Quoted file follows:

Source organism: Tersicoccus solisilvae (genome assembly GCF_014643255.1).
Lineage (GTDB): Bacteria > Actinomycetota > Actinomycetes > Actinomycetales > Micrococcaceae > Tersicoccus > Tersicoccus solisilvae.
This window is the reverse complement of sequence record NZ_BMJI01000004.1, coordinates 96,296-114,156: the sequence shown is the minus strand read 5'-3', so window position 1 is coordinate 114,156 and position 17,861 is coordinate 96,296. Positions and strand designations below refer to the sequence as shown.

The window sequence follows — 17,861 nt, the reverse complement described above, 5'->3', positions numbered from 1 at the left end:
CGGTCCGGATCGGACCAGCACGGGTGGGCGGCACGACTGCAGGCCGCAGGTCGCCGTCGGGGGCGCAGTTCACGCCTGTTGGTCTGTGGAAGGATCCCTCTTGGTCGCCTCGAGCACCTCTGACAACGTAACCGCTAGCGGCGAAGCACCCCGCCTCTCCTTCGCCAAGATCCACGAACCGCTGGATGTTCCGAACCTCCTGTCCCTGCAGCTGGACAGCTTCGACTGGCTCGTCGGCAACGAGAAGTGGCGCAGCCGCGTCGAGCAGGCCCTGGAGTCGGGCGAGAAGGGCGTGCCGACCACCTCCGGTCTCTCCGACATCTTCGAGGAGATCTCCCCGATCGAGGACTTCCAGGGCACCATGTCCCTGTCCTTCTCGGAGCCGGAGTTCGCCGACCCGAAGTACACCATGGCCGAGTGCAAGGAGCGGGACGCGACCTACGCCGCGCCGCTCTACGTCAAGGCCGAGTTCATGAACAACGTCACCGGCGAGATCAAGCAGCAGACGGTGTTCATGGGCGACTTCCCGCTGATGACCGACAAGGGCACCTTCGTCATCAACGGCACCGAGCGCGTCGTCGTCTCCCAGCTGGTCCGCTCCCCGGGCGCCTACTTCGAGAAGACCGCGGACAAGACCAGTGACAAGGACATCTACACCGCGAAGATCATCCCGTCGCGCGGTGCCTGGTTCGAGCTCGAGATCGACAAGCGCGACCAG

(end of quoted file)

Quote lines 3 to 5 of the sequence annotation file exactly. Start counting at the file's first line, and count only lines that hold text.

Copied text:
This window is the reverse complement of sequence record NZ_BMJI01000004.1, coordinates 96,296-114,156: the sequence shown is the minus strand read 5'-3', so window position 1 is coordinate 114,156 and position 17,861 is coordinate 96,296. Positions and strand designations below refer to the sequence as shown.

The window sequence follows — 17,861 nt, the reverse complement described above, 5'->3', positions numbered from 1 at the left end:
CGGTCCGGATCGGACCAGCACGGGTGGGCGGCACGACTGCAGGCCGCAGGTCGCCGTCGGGGGCGCAGTTCACGCCTGTTGGTCTGTGGAAGGATCCCTCTTGGTCGCCTCGAGCACCTCTGACAACGTAACCGCTAGCGGCGAAGCACCCCGCCTCTCCTTCGCCAAGATCCACGAACCGCTGGATGTTCCGAACCTCCTGTCCCTGCAGCTGGACAGCTTCGACTGGCTCGTCGGCAACGAGAAGTGGCGCAGCCGCGTCGAGCAGGCCCTGGAGTCGGGCGAGAAGGGCGTGCCGACCACCTCCGGTCTCTCCGACATCTTCGAGGAGATCTCCCCGATCGAGGACTTCCAGGGCACCATGTCCCTGTCCTTCTCGGAGCCGGAGTTCGCCGACCCGAAGTACACCATGGCCGAGTGCAAGGAGCGGGACGCGACCTACGCCGCGCCGCTCTACGTCAAGGCCGAGTTCATGAACAACGTCACCGGCGAGATCAAGCAGCAGACGGTGTTCATGGGCGACTTCCCGCTGATGACCGACAAGGGCACCTTCGTCATCAACGGCACCGAGCGCGTCGTCGTCTCCCAGCTGGTCCGCTCCCCGGGCGCCTACTTCGAGAAGACCGCGGACAAGACCAGTGACAAGGACATCTACACCGCGAAGATCATCCCGTCGCGCGGTGCCTGGTTCGAGCTCGAGATCGACAAGCGCGACCAG